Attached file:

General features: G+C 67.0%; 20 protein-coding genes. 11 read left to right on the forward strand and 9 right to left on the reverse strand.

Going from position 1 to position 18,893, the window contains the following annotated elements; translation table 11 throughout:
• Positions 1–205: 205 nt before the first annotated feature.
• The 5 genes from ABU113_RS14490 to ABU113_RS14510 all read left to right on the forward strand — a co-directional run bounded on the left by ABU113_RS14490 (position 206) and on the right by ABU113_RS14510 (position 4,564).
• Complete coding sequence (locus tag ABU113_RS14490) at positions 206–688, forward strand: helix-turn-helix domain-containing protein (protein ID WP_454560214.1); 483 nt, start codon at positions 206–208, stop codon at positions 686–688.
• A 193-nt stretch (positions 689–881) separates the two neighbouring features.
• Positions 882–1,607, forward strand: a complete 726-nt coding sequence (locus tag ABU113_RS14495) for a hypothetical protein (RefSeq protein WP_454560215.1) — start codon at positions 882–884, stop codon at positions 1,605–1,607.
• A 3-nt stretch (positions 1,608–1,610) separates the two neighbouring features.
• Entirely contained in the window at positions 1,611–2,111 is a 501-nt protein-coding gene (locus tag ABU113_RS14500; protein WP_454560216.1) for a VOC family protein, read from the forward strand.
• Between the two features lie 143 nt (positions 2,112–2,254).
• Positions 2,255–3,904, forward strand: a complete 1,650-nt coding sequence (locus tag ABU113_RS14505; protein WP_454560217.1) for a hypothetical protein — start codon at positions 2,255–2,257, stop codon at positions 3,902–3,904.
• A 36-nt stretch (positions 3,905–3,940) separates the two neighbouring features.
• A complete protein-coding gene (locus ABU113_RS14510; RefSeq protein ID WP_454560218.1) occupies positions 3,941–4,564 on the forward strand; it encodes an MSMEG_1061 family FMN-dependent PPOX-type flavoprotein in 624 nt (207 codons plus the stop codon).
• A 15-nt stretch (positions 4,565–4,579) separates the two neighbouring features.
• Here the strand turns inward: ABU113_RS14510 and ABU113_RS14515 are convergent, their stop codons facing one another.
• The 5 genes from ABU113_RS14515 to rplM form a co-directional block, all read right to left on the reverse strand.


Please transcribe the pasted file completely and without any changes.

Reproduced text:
General features: G+C 67.0%; 20 protein-coding genes. 11 read left to right on the forward strand and 9 right to left on the reverse strand.

Going from position 1 to position 18,893, the window contains the following annotated elements; translation table 11 throughout:
• Positions 1–205: 205 nt before the first annotated feature.
• The 5 genes from ABU113_RS14490 to ABU113_RS14510 all read left to right on the forward strand — a co-directional run bounded on the left by ABU113_RS14490 (position 206) and on the right by ABU113_RS14510 (position 4,564).
• Complete coding sequence (locus tag ABU113_RS14490) at positions 206–688, forward strand: helix-turn-helix domain-containing protein (protein ID WP_454560214.1); 483 nt, start codon at positions 206–208, stop codon at positions 686–688.
• A 193-nt stretch (positions 689–881) separates the two neighbouring features.
• Positions 882–1,607, forward strand: a complete 726-nt coding sequence (locus tag ABU113_RS14495) for a hypothetical protein (RefSeq protein WP_454560215.1) — start codon at positions 882–884, stop codon at positions 1,605–1,607.
• A 3-nt stretch (positions 1,608–1,610) separates the two neighbouring features.
• Entirely contained in the window at positions 1,611–2,111 is a 501-nt protein-coding gene (locus tag ABU113_RS14500; protein WP_454560216.1) for a VOC family protein, read from the forward strand.
• Between the two features lie 143 nt (positions 2,112–2,254).
• Positions 2,255–3,904, forward strand: a complete 1,650-nt coding sequence (locus tag ABU113_RS14505; protein WP_454560217.1) for a hypothetical protein — start codon at positions 2,255–2,257, stop codon at positions 3,902–3,904.
• A 36-nt stretch (positions 3,905–3,940) separates the two neighbouring features.
• A complete protein-coding gene (locus ABU113_RS14510; RefSeq protein ID WP_454560218.1) occupies positions 3,941–4,564 on the forward strand; it encodes an MSMEG_1061 family FMN-dependent PPOX-type flavoprotein in 624 nt (207 codons plus the stop codon).
• A 15-nt stretch (positions 4,565–4,579) separates the two neighbouring features.
• Here the strand turns inward: ABU113_RS14510 and ABU113_RS14515 are convergent, their stop codons facing one another.
• The 5 genes from ABU113_RS14515 to rplM form a co-directional block, all read right to left on the reverse strand.